Medicine: Drugstore Profile

In an age of medical specialization it is not unusual for a patient to visit within a short time a family doctor who prescribes an antibiotic for a strep throat, a psychiatrist who prescribes a tranquilizer, and a dentist who prescribes a painkiller. Some of these medications are compatible with each other and can be taken concurrently. But there are notable and alarming exceptions. For example, certain of the anticoagulant drugs used after a heart attack, in combination with aspirin, may increase the tendency toward internal bleeding. Some antihistamines, taken along with tranquilizers, may produce dangerously soporific effects.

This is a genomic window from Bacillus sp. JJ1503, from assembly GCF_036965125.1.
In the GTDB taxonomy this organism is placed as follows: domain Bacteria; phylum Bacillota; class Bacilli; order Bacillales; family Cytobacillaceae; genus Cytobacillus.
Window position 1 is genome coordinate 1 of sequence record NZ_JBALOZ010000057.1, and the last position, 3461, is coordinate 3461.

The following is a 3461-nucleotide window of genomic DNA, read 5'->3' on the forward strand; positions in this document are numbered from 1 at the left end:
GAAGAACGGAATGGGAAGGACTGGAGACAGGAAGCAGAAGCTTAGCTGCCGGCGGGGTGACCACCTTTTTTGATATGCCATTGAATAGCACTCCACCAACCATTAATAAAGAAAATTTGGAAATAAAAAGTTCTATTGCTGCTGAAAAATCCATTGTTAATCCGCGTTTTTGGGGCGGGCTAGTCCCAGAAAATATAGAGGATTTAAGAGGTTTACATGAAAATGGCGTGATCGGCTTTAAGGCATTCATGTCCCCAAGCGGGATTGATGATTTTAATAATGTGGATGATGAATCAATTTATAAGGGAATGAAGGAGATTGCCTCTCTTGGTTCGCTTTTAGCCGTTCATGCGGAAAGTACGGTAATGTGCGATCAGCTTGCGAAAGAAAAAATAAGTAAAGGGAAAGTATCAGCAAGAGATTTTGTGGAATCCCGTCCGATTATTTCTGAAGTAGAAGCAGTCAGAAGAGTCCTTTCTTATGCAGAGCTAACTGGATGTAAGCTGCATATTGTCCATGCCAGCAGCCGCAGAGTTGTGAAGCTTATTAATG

The physician knows the...

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